Sunday, May 30, 2004

RigasRitmi Festival Riga, Latvia '04

Here is the main Festival where I'll be performing on my upcoming overseas tour.

Saturday, May 29, 2004

Busy, busy

I'm steeling myself for the next two busy weeks. Monday is the first run through with Deborah Lander of the new viola composition. Wednesday saxophonist Graeme Blevins arrives from Perth and we do two performances at the Side-On Cafe (Wednesdays June 2 & 9) as well as rehearsing, recording and mixing the tracks for my new jazz CD which will be in the can by June 11. Through all that I will be finalising the itinerary for my international tour - I depart June 27. More on that one later.

Monday, May 24, 2004


Practising: Schumann/Liszt, Bach, Scriabin. Tinkering: with final details on the viola piece Finalising: international tour & CD recording arrangements
Reading: The Essential David Bohm Getting over: my weekend cold

Saturday, May 22, 2004

In the family

A bit of shameless and nepotistic promotion. Yesterday I built a website for my wife Jewel's business. It's here.

Friday, May 21, 2004

Publisher's Pick

Just got a major international promotional breakthrough for my new CD Keeping the Standards. All About Jazz is the #1 international jazz website, based in the USA. Publisher Michael Ricci has told me that he really likes the new CD and it is currently one of his 2 "Publisher's Picks", which means the CD cover art linked to a review is displaying in prime position on the homepage. With 320,000+ visitors a month to the site I'm not going to sneeze at that! Have a look while it lasts. UPDATE: It's over.

Thursday, May 20, 2004


I'm seeing double but the score is basically done.

Wednesday, May 19, 2004

Slaving over a hot score

Still in the land of dots and dashes. The 2nd movement (Lullaby) of the viola piece is down, but needs performance markings. I am getting pretty good at driving Sibelius notation software. Here's a page.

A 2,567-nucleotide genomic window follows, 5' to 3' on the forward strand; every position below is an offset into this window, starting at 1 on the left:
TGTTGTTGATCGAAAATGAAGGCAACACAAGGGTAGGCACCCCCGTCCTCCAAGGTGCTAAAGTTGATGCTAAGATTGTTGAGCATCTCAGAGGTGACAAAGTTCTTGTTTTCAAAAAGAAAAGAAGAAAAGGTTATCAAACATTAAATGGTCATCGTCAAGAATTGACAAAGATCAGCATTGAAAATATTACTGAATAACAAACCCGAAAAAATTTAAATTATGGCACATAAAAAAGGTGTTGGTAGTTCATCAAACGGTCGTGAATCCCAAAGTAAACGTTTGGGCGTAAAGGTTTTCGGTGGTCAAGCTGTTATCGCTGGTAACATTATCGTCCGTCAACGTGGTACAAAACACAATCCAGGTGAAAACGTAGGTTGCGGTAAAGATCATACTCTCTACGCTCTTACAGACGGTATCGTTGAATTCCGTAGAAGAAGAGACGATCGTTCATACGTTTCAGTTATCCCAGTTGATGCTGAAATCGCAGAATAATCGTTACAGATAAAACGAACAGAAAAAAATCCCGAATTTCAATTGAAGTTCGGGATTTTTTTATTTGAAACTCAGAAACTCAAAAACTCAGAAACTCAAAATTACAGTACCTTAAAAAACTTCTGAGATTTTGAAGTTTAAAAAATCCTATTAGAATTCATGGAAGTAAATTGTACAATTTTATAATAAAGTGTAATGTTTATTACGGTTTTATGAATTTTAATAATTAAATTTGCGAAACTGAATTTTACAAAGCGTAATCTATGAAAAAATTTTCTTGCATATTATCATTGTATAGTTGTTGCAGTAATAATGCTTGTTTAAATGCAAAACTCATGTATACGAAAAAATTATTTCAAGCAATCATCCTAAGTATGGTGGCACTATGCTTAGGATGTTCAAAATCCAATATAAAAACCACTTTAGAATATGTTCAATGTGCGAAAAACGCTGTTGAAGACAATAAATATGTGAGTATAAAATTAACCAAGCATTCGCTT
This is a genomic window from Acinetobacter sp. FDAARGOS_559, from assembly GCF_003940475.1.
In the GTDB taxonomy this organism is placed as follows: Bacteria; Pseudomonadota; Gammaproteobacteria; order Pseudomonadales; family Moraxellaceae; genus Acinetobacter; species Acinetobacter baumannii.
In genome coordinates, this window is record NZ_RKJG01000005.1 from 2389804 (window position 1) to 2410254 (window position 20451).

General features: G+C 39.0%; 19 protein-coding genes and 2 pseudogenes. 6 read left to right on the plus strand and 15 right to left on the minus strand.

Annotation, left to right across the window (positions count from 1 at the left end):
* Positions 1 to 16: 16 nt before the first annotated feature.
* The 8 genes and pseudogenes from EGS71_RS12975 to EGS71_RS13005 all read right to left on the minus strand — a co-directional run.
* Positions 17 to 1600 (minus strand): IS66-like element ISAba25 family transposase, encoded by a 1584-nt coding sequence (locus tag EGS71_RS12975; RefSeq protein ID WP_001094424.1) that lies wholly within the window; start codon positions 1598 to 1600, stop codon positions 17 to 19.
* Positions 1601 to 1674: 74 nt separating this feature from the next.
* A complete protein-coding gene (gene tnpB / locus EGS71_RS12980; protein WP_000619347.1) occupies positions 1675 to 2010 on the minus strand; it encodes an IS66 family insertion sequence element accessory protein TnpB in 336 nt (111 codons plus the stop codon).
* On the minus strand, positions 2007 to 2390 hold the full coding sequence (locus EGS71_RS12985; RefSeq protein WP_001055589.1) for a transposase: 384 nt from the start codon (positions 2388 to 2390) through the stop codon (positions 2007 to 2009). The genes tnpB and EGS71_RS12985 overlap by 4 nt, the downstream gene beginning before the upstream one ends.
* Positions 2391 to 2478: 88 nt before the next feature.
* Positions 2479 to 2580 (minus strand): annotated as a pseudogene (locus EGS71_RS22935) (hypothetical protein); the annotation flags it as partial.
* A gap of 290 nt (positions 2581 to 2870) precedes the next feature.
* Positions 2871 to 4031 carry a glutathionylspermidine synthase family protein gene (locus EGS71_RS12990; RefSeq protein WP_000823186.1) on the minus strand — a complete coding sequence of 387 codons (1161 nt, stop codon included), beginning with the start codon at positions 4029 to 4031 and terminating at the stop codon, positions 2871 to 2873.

Estonian island

Just added another concert date to the Estonian leg of my international tour, July 10 in Saaremaa, Estonia's largest island.

Tuesday, May 18, 2004

Vale Neale Sandbach

Today we farewelled ABC recording engineer Neale Sandbach, who died too soon (early 50s). Neale seemed larger than life - it is hard to believe he is gone - and I along with many musicians who had the pleasure of working with him will miss him. The funeral was this morning at St Patrick's Watsons Bay, I was asked to play a musical tribute and played Danny Boy which Neale had told me at a 1991 session was his favourite song. The Wake was held at a local ABC Ultimo watering hole, more music, wizz-pianist Kevin Hunt and I played 4-hands and it was great to see also-wizz-pianist Matt McMahon and piano tuner extraordinaire Terry Harper there. I'm posting this from an Internet cafe around the corner on George Street. It's a day for farewells, I'm staying in town and heading to the Side On for the farewell party for saxophonist Roger Manins, who with partner vocalist Caroline and baby Millicent are moving to New Zealand. I feel happy to be part of a warm community of friends, brought together by the love of music and music-making.

Monday, May 17, 2004


First movement of the viola piece is in the computer, fully-scored with all the interpretive detail. Lots of nice Italian terminology, hands up who knows what mesto, mormorosa, incalzando, sussurando & supplicando mean? At the other end of the scale I also fiddled around with the drum charts for the new jazz album and sent them to Felix.

Sunday, May 16, 2004


James Muller and band were remarkable at the Side On Friday night. It was nice to play on the late night jam session, getting to sleep at 5am was rather more challenging. Visited Ambre Hammond yesterday, hope that our plans for me to write a concerto for her will come to fruition. So much for a relaxing weekend: practising the D minor Book 2 Prelude from the Well Tempered Klavier last night. Tomorrow: the viola piece score.
UPDATE: Couldn't wait, Sunday aftenoon was more on the Bach and have made a good start on the score already. Daughter Melanie is baking a lemon tart, yum!

Friday, May 14, 2004


Just finished sketching the viola piece! Tonight I'm going to paint the town, hear James Muller play, go to the after midnight jam session. Spend the weekend recovering and visiting friends and start the hard yakker of the actual score Monday.

Thursday, May 13, 2004

Process of composition

Sometimes it flows onto the page but at other times - well - try 4 hours today fiddling around to get just 11 seconds of music down . .

The breakthrough came as I stopped trying to hear what I wanted - simply because I wasn't equipped to do so at the point in the piece I had reached. I usually rely on my inner ear to imagine and "hear" the shapes I want, which is a very intuitive process akin to improvising phrase by phrase and alternately transcribing the results.

I had got into a passage of enormous harmonic complexity and was trying to "hear" the next phrase, but it wasn't coming. What I could hear was anticlimactic, stock cookie-cutter shapes. I couldn't hear beyond where I had got to: I had lost an intuitive sense of direction due to the complexity of the thicket I found myself in. I dutifully kept trying for several hours to hear something worthy of what came before.